Nissan’s zero-emission e-NV200 van has been converted into the world’s first all-electric mobile office, featuring all the mod coms.
UK-based design workshop Studio Hardie helped with the transformation. This professional office environment on wheels features an integrated fold-out desk, touchscreen computer, wireless internet, smartphone-controlled LED lights, wireless phone charging, Bluetooth audio system, mini fridge and barista-quality coffee machine.
The e-NV200 WORKSPACe concept paints a picture of what desk-based employment could look like in the future as hot-desking and flexible working grows in popularity across the globe. Moreover, the one-off vehicle also provides an example of Nissan’s Intelligent Mobility vision, and the company’s view of how the relationship between vehicles and people are changing.
During 2015, the number of co-working and hot-desking spaces worldwide increased by 36 per cent as small businesses and working professionals looked for increased mobility and a more cost-effective alternative to traditional city-centre office space.
Today, the average UK commuter already spends £358 on travelling to work each month, with London office space fetching £1619 per square metre annually, and estimated to rise a further 1.4 per cent over the next year.
With electric vehicles costing as little as £0.02 per mile to run, the e-NV200 WORKSPACe offers a cost-effective desk space solution allowing users to work for free in some city-centres that offer free EV charging bays, or escape the city altogether for the countryside or coastal fresh air.
“With property prices in our capital cities at such a premium and the modern professional needing to be ever more mobile, businesses will need to think smart and consider what the workplace of the future looks like,” Gareth Dunsmore, director of electric vehicles, Nissan Europe said. “With hot-desking and remote working on the rise, it is not too big a leap to see a future where our vehicles will become connected, energy efficient, mobile workspaces and the e-NV200 WORKSPACe project could become more than just a concept.”
The e-NV200 WORKSPACe can be rapid charged from empty to 80 percent power in just 30 minutes, and for those times when you want to leave the office parked and charging up, there’s an internal mount for a folding Brompton Bike, allowing users to make short trips around the city or complete the ‘last mile’ of any journey.
William Hardie, celebrated UK-based designer and founder of Studio Hardie, said: “We specialise in creating amazing spaces in unexpected places, but we’ve never done anything in an electric vehicle before. Given the van’s green credentials we wanted to maximise the space with smart and considered features such as sustainably sourced materials and efficiently-powered technology. We believe the future of technology is a return to quality craftsmanship, so we’ve also looked to hone an environment that professionals will really enjoy working in. All the comfort and connectivity of a modern office, with a few surprising touches thrown in!”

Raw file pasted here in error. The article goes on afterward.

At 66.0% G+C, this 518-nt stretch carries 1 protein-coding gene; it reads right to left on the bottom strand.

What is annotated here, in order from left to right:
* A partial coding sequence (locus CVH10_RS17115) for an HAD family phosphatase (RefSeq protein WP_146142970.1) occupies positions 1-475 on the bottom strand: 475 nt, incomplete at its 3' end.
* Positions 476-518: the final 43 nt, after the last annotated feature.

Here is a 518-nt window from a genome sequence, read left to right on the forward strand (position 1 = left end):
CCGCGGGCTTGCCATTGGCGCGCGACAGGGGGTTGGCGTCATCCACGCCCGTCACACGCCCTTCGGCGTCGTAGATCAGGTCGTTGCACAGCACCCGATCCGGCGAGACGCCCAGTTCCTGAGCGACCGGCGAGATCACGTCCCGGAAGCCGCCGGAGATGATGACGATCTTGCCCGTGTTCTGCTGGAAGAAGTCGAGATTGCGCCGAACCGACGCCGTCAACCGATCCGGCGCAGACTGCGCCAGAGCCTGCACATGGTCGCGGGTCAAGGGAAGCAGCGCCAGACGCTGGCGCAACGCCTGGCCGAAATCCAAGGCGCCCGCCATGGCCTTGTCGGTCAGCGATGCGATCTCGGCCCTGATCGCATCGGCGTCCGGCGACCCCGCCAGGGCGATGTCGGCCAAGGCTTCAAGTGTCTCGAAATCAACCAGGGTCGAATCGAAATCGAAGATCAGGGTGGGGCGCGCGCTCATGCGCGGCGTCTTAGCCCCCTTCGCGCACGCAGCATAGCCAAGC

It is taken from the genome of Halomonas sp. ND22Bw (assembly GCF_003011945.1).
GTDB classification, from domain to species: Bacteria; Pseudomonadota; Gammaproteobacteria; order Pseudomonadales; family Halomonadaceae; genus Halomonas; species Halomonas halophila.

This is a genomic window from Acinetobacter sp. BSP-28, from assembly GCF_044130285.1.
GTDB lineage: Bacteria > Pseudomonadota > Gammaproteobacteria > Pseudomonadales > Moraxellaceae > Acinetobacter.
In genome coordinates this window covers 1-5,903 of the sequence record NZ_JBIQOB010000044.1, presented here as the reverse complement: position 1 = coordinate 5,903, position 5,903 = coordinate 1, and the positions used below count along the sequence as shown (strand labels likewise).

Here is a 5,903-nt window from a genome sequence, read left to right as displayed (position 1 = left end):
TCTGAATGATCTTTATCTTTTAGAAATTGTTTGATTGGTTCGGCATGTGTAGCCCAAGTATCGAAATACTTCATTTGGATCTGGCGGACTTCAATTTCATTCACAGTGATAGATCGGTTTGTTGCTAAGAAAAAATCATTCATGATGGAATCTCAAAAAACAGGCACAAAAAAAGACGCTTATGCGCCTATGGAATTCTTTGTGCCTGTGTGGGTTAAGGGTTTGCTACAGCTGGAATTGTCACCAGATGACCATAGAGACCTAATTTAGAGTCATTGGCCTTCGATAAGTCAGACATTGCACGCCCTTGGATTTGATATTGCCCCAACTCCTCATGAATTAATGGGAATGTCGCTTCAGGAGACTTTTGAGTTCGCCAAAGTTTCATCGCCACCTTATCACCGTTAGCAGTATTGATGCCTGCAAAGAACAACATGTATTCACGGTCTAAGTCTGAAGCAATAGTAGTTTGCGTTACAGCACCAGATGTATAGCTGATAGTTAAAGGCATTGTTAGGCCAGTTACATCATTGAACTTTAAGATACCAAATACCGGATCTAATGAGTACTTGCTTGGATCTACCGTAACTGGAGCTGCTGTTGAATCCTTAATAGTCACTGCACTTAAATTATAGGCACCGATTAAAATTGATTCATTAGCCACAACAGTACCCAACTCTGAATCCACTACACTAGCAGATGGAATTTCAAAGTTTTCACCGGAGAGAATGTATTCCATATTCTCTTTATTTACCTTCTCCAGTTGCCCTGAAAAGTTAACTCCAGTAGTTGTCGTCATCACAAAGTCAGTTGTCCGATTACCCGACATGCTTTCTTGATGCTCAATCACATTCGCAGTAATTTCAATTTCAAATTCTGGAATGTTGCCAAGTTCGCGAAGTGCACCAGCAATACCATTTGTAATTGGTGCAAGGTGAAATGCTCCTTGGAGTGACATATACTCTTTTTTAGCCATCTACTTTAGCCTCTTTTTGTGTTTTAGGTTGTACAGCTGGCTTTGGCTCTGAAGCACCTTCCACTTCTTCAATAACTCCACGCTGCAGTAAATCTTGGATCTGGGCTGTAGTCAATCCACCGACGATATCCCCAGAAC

Despite developments in renewable energy, however, experts suggest it will take 50 years for electric cars to impact global oil demand in transport.
According to Dr Mamdouh G Salameh, professor of energy economics at the ESCP Europe Business School, the enabling technologies of renewable energy are not developed enough to properly impact consumption levels of oil in the transport sector.
Predictions of a post-oil era are also unlikely as in 2015, renewable energy accounted for only 2.8% per cent of the global primary energy consumption.
“There is no doubt that the future of energy lies within renewables, yet technologies such as electric cars are still relatively new and will take up to five decades to have a real impact on the global demand for oil in transport. Despite increasing appearances on the roads, the cars’ enabling technology is decades away from even impacting fuel demand, let alone replacing it entirely,” Salameh said.
The price collapse of 2014 demonstrated oil’s true impact on the global economy and the enormity of renewables’ task to replace it. From 2013 to 2015, Middle Eastern export revenues fell by $320 billion.
Could future electric car usage prompt a post-oil era? For Salameh, the answer is an emphatic ‘no’.
For businesses in the UK looking to take advantage of an all-electric mobile office, the Nissan e-NV200 WORKSPACe is an option, although its practicality and mass appeal remain to be seen.